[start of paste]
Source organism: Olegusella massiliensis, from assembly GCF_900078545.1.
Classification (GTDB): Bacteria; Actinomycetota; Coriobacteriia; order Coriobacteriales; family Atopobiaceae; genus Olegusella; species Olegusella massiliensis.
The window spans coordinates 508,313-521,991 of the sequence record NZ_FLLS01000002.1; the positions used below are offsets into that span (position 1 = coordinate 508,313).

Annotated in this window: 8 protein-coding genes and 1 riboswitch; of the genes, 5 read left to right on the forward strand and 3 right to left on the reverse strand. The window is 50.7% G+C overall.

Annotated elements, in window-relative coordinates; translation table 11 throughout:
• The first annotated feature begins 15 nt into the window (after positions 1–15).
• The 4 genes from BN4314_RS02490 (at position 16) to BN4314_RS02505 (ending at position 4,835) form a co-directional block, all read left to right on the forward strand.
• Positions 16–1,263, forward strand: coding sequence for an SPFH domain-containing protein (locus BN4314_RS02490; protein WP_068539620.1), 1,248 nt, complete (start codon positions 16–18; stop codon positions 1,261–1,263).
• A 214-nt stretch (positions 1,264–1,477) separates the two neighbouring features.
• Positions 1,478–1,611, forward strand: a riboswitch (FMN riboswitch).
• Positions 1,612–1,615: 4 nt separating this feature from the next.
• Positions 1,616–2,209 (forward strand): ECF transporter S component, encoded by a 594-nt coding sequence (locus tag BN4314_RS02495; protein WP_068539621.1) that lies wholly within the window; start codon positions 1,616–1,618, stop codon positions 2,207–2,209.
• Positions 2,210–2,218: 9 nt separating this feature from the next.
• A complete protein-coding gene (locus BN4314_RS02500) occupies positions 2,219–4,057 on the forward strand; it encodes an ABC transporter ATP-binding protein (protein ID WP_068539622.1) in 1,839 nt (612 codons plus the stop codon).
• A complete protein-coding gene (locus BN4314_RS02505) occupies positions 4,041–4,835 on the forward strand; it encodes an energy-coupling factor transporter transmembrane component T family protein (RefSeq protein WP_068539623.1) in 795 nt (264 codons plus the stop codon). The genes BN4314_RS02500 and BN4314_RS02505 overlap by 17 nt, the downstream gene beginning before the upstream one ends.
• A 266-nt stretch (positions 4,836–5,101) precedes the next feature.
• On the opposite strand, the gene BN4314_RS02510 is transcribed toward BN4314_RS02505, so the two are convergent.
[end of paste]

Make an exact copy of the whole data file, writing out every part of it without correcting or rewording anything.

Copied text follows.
Source organism: Olegusella massiliensis, from assembly GCF_900078545.1.
Classification (GTDB): Bacteria; Actinomycetota; Coriobacteriia; order Coriobacteriales; family Atopobiaceae; genus Olegusella; species Olegusella massiliensis.
The window spans coordinates 508,313-521,991 of the sequence record NZ_FLLS01000002.1; the positions used below are offsets into that span (position 1 = coordinate 508,313).

Annotated in this window: 8 protein-coding genes and 1 riboswitch; of the genes, 5 read left to right on the forward strand and 3 right to left on the reverse strand. The window is 50.7% G+C overall.

Annotated elements, in window-relative coordinates; translation table 11 throughout:
• The first annotated feature begins 15 nt into the window (after positions 1–15).
• The 4 genes from BN4314_RS02490 (at position 16) to BN4314_RS02505 (ending at position 4,835) form a co-directional block, all read left to right on the forward strand.
• Positions 16–1,263, forward strand: coding sequence for an SPFH domain-containing protein (locus BN4314_RS02490; protein WP_068539620.1), 1,248 nt, complete (start codon positions 16–18; stop codon positions 1,261–1,263).
• A 214-nt stretch (positions 1,264–1,477) separates the two neighbouring features.
• Positions 1,478–1,611, forward strand: a riboswitch (FMN riboswitch).
• Positions 1,612–1,615: 4 nt separating this feature from the next.
• Positions 1,616–2,209 (forward strand): ECF transporter S component, encoded by a 594-nt coding sequence (locus tag BN4314_RS02495; protein WP_068539621.1) that lies wholly within the window; start codon positions 1,616–1,618, stop codon positions 2,207–2,209.
• Positions 2,210–2,218: 9 nt separating this feature from the next.
• A complete protein-coding gene (locus BN4314_RS02500) occupies positions 2,219–4,057 on the forward strand; it encodes an ABC transporter ATP-binding protein (protein ID WP_068539622.1) in 1,839 nt (612 codons plus the stop codon).
• A complete protein-coding gene (locus BN4314_RS02505) occupies positions 4,041–4,835 on the forward strand; it encodes an energy-coupling factor transporter transmembrane component T family protein (RefSeq protein WP_068539623.1) in 795 nt (264 codons plus the stop codon). The genes BN4314_RS02500 and BN4314_RS02505 overlap by 17 nt, the downstream gene beginning before the upstream one ends.
• A 266-nt stretch (positions 4,836–5,101) precedes the next feature.
• On the opposite strand, the gene BN4314_RS02510 is transcribed toward BN4314_RS02505, so the two are convergent.